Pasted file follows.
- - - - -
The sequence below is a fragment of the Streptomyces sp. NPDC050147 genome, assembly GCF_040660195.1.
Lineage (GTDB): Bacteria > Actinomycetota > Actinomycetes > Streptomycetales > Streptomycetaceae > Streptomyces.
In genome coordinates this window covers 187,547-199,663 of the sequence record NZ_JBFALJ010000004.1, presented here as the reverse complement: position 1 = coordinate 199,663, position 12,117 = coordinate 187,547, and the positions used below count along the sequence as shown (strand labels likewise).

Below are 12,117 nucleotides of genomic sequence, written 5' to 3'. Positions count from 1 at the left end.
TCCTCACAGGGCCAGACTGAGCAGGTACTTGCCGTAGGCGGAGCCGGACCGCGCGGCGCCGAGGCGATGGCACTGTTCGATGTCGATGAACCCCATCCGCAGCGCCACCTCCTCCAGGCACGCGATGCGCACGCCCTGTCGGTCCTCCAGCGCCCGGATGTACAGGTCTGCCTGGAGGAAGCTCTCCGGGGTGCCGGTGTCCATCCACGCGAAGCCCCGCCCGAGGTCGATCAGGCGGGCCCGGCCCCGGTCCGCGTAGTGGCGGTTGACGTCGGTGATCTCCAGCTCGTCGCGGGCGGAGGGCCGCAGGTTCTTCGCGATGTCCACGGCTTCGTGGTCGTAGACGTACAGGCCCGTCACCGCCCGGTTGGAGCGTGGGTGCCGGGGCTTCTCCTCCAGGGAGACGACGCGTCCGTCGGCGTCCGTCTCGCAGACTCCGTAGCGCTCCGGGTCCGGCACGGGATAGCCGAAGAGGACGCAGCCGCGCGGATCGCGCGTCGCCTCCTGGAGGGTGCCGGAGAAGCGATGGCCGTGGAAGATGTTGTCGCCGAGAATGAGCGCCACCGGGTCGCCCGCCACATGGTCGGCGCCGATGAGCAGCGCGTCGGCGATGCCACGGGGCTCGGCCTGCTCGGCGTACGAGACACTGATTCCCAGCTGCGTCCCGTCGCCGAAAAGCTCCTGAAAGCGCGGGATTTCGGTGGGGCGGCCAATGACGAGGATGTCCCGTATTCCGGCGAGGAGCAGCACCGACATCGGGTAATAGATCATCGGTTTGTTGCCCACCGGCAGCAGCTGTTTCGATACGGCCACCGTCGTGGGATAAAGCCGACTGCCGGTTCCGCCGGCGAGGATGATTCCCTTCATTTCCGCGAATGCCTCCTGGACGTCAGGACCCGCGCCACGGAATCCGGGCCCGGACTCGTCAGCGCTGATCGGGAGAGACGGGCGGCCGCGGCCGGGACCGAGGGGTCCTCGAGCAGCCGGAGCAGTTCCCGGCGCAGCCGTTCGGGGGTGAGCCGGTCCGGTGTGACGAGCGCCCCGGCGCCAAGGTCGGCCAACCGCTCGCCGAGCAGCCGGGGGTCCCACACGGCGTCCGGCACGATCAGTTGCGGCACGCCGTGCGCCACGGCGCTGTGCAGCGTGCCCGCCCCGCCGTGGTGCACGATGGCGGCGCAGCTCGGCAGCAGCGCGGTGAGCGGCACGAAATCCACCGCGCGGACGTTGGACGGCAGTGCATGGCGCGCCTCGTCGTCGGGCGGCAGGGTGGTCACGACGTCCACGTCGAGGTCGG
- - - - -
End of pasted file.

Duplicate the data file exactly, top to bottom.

The sequence below is a fragment of the Streptomyces sp. NPDC050147 genome, assembly GCF_040660195.1.
Lineage (GTDB): Bacteria > Actinomycetota > Actinomycetes > Streptomycetales > Streptomycetaceae > Streptomyces.
In genome coordinates this window covers 187,547-199,663 of the sequence record NZ_JBFALJ010000004.1, presented here as the reverse complement: position 1 = coordinate 199,663, position 12,117 = coordinate 187,547, and the positions used below count along the sequence as shown (strand labels likewise).

Below are 12,117 nucleotides of genomic sequence, written 5' to 3'. Positions count from 1 at the left end.
TCCTCACAGGGCCAGACTGAGCAGGTACTTGCCGTAGGCGGAGCCGGACCGCGCGGCGCCGAGGCGATGGCACTGTTCGATGTCGATGAACCCCATCCGCAGCGCCACCTCCTCCAGGCACGCGATGCGCACGCCCTGTCGGTCCTCCAGCGCCCGGATGTACAGGTCTGCCTGGAGGAAGCTCTCCGGGGTGCCGGTGTCCATCCACGCGAAGCCCCGCCCGAGGTCGATCAGGCGGGCCCGGCCCCGGTCCGCGTAGTGGCGGTTGACGTCGGTGATCTCCAGCTCGTCGCGGGCGGAGGGCCGCAGGTTCTTCGCGATGTCCACGGCTTCGTGGTCGTAGACGTACAGGCCCGTCACCGCCCGGTTGGAGCGTGGGTGCCGGGGCTTCTCCTCCAGGGAGACGACGCGTCCGTCGGCGTCCGTCTCGCAGACTCCGTAGCGCTCCGGGTCCGGCACGGGATAGCCGAAGAGGACGCAGCCGCGCGGATCGCGCGTCGCCTCCTGGAGGGTGCCGGAGAAGCGATGGCCGTGGAAGATGTTGTCGCCGAGAATGAGCGCCACCGGGTCGCCCGCCACATGGTCGGCGCCGATGAGCAGCGCGTCGGCGATGCCACGGGGCTCGGCCTGCTCGGCGTACGAGACACTGATTCCCAGCTGCGTCCCGTCGCCGAAAAGCTCCTGAAAGCGCGGGATTTCGGTGGGGCGGCCAATGACGAGGATGTCCCGTATTCCGGCGAGGAGCAGCACCGACATCGGGTAATAGATCATCGGTTTGTTGCCCACCGGCAGCAGCTGTTTCGATACGGCCACCGTCGTGGGATAAAGCCGACTGCCGGTTCCGCCGGCGAGGATGATTCCCTTCATTTCCGCGAATGCCTCCTGGACGTCAGGACCCGCGCCACGGAATCCGGGCCCGGACTCGTCAGCGCTGATCGGGAGAGACGGGCGGCCGCGGCCGGGACCGAGGGGTCCTCGAGCAGCCGGAGCAGTTCCCGGCGCAGCCGTTCGGGGGTGAGCCGGTCCGGTGTGACGAGCGCCCCGGCGCCAAGGTCGGCCAACCGCTCGCCGAGCAGCCGGGGGTCCCACACGGCGTCCGGCACGATCAGTTGCGGCACGCCGTGCGCCACGGCGCTGTGCAGCGTGCCCGCCCCGCCGTGGTGCACGATGGCGGCGCAGCTCGGCAGCAGCGCGGTGAGCGGCACGAAATCCACCGCGCGGACGTTGGACGGCAGTGCATGGCGCGCCTCGTCGTCGGGCGGCAGGGTGGTCACGACGTCCACGTCGAGGTCGG